Coercive Power - This is the power to force someone to do something against his or her will. It is the most common type of power used by tribal board members. Tribal board members who rely on this type of power often use threats (firings or demotions) in their leadership style. "It is the power of dictators, despots, and bullies."  This source of power can often create more problems than it resolves.  In many circumstances, it involves abuse (including verbal abuse). states, "Coercive power can cause unhealthy behavior and dissatisfaction in the workplace."

Reward Power -- This power is the ability to give other people what they want, and hence ask them to do things for you in exchange.  "This type of power in based on the idea that we as a society are more prone to do things and to do them well when we are getting something out of it."  Raises, promotions, and trips are often used as rewards.  Unfortunately, tribal boards often give the wrong people rewards.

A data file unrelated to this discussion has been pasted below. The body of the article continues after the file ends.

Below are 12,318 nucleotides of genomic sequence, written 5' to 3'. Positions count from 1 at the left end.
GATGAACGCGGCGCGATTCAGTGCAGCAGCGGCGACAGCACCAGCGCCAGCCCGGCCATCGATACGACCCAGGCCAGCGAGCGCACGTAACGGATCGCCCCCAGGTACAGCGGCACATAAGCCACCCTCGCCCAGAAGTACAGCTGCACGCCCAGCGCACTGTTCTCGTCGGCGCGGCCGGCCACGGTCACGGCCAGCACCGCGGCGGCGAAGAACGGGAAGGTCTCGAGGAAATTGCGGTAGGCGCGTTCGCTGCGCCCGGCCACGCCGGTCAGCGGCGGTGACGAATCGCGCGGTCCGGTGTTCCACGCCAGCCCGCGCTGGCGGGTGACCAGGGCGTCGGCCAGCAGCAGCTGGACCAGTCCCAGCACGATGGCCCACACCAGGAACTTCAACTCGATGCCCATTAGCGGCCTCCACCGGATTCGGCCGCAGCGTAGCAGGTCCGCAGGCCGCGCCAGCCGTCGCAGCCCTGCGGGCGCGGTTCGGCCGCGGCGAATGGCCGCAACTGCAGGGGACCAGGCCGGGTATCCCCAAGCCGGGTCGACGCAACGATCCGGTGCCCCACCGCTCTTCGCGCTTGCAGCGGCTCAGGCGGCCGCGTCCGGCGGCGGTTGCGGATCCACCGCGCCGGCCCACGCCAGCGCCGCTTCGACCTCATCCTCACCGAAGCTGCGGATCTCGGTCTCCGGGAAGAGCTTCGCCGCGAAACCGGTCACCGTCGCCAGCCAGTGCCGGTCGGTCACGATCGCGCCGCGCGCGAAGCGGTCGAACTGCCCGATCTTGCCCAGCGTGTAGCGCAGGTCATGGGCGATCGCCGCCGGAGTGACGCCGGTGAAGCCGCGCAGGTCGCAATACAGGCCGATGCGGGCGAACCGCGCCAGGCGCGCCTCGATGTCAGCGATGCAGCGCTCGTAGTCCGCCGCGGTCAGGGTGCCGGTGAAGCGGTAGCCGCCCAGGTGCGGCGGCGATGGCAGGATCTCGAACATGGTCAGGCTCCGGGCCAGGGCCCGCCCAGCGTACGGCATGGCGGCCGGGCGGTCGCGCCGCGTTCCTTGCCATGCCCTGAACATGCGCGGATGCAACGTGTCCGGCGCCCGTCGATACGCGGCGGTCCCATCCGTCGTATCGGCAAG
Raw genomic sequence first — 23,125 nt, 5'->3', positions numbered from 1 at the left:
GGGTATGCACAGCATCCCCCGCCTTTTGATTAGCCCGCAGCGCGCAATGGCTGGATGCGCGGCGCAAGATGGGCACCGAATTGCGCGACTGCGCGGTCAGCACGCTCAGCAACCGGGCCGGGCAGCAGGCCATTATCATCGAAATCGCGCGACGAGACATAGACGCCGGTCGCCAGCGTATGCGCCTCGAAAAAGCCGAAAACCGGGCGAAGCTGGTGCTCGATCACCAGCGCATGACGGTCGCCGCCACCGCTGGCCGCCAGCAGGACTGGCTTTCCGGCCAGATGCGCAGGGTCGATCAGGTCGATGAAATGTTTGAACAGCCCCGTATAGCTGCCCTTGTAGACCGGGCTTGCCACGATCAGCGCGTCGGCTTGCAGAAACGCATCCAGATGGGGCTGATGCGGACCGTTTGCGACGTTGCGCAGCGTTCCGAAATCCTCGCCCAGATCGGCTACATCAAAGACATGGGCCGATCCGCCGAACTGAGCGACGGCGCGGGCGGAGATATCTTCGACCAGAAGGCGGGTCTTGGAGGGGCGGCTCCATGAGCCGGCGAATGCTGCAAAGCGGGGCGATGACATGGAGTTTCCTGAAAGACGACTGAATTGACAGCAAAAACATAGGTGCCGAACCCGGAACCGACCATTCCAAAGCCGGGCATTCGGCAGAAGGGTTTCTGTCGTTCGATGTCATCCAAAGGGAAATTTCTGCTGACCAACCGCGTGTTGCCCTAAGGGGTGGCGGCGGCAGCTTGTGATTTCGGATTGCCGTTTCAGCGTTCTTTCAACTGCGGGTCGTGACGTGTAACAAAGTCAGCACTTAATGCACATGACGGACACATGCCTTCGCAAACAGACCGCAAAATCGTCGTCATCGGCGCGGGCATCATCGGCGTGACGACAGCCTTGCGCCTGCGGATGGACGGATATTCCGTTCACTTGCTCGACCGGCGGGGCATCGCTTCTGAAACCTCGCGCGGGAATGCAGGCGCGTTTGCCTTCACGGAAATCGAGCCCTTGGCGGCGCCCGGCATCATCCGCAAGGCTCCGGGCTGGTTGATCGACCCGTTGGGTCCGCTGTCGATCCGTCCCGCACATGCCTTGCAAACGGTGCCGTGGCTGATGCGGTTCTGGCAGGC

Legitimate Power -- is power that comes from a position such as a policeman, a manager, or a board position (when they are in session).  Legitimate power often lasts only as long as a person is in the position.  Many tribal members with legitimate power forget that people are obeying the position, not them.  They are often shocked when people treat them differently once they lose this power.  I once knew a board member who bragged to me how a certain administrator would call and ask for advice all the time.  The board member was convinced the administrator was calling because of his knowledge and character.  Knowing that was not the case, I said something to the effect, "_________ is just calling you because you are a board member -- no more, no less."  The board member vehemently disagreed.  The board member did not have to leave the board for the administrator to stop calling.  Due to new members coming on board, the "power" shifted, and this board member found out what happens when a person loses power.  No one calls them.